• Initial datasets that may be designated national interest and publicly released could include key registries of businesses, services or assets, and data on activity and usage in areas of substantial public expenditure.
  • Secure sharing of identifiable data held in the public sector and by publicly funded research bodies should be formalised and streamlined. By pre-approving data uses, trusted users would have more timely access to identifiable data through Accredited Release Authorities and ethics committees.
  • The incremental costs associated with more open data access and use — including possible impacts on individuals' privacy and willingness to share data — are expected to be minimal, but they will exist. But greater use of Australia's data can coexist with the management of these risks, including genuine safeguards and meaningful transparency to maintain community trust and confidence.
Background information

Rosalyn Bell (Assistant Commissioner) 02 6240 3308

Leonora Nicol (Media, Publications and Web) 02 6240 3239 / 0417 665 443

Media release

Australia's New Data Framework puts Consumers in Control

The Productivity Commission is recommending a major overhaul of Australia's data policy framework, including the introduction of a Comprehensive Right to give people more control over their data. Changes in the way business and government manage people's data needs to be a priority if Australia is to reap the benefits of data as an asset.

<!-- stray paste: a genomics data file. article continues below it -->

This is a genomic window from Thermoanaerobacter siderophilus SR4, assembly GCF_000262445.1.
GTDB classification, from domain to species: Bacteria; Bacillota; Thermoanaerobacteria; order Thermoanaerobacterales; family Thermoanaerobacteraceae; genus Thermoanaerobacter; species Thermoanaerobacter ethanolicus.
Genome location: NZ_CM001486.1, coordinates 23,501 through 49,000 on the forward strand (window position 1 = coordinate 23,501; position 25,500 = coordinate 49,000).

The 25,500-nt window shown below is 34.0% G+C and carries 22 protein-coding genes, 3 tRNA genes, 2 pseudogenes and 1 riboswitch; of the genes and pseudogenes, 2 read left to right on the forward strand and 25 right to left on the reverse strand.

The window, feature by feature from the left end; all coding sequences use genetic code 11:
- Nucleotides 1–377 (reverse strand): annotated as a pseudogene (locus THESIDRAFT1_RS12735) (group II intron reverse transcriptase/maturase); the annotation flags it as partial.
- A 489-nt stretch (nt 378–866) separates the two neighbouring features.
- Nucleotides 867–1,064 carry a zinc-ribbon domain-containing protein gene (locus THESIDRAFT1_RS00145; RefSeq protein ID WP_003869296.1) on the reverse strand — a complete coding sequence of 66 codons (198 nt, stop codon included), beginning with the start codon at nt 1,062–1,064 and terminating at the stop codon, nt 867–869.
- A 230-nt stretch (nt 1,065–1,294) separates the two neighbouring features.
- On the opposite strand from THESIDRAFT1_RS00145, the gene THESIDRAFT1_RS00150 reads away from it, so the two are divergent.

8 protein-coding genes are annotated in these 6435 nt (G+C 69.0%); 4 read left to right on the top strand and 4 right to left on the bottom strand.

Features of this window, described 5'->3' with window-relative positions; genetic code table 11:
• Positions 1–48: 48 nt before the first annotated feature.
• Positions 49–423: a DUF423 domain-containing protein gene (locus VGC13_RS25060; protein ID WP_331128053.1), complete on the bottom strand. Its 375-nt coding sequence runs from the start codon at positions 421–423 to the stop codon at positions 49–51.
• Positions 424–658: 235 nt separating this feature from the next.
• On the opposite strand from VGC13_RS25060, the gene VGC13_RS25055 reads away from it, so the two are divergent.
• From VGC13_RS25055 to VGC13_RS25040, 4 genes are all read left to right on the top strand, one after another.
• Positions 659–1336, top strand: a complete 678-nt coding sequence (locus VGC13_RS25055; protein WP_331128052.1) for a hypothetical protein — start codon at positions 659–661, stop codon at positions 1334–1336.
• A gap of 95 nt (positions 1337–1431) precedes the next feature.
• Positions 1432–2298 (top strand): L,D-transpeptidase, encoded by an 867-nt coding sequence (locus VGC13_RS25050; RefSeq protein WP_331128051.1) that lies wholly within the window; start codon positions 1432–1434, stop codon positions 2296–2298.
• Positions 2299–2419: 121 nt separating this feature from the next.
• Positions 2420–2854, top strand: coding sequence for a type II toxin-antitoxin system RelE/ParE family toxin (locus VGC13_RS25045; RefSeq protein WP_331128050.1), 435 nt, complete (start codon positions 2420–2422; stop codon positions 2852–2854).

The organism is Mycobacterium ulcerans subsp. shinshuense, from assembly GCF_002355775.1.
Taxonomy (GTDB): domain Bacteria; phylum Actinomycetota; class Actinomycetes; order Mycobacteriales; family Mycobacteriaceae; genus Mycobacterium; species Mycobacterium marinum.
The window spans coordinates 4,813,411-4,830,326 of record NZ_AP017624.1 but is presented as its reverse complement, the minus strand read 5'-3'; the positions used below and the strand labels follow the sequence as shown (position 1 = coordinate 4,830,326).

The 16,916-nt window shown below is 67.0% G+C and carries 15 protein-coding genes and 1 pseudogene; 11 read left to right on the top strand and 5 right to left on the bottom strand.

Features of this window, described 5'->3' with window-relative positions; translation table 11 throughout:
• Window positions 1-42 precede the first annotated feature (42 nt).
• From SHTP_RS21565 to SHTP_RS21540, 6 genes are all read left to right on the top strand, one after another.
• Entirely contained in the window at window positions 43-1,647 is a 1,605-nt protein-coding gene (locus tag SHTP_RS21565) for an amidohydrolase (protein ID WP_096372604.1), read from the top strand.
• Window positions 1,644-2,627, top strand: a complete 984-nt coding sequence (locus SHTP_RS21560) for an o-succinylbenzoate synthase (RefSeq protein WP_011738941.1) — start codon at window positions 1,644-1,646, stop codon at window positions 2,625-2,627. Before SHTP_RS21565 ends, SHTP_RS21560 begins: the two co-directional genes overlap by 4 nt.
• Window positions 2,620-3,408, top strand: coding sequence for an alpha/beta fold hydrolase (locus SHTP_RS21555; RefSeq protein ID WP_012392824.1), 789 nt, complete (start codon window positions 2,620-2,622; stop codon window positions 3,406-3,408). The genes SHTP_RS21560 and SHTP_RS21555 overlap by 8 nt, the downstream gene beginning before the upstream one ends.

'Surprising though it may be to many, individuals have no rights to ownership of the data that is collected about them. Data is increasingly an asset, and when you create an asset you should have the ability to use it, or not, at your choice,' Productivity Commission Chair, Peter Harris said.

‘We are proposing the creation of a Comprehensive Right to data control for consumers that would give people the right to access their data, and direct that it be sent to another party, such as a new doctor, insurance company or bank. Plus an expanded right for people to opt out of data-collecting activities. And existing privacy laws would all remain in place,'' he said.

This Comprehensive Right which would give consumers the right to direct data holders, in both the private or public sector, to transfer a copy of their information to a third party is a big shift in competition policy. Consumers in this instance would also include businesses when they are acting as purchasers.

'This will give people and businesses who want to be active consumers, genuine control over their data, and will allow innovative businesses and governments the chance to offer those consumers better services. It will increase competition, and give businesses and governments strong incentives to handle data better.'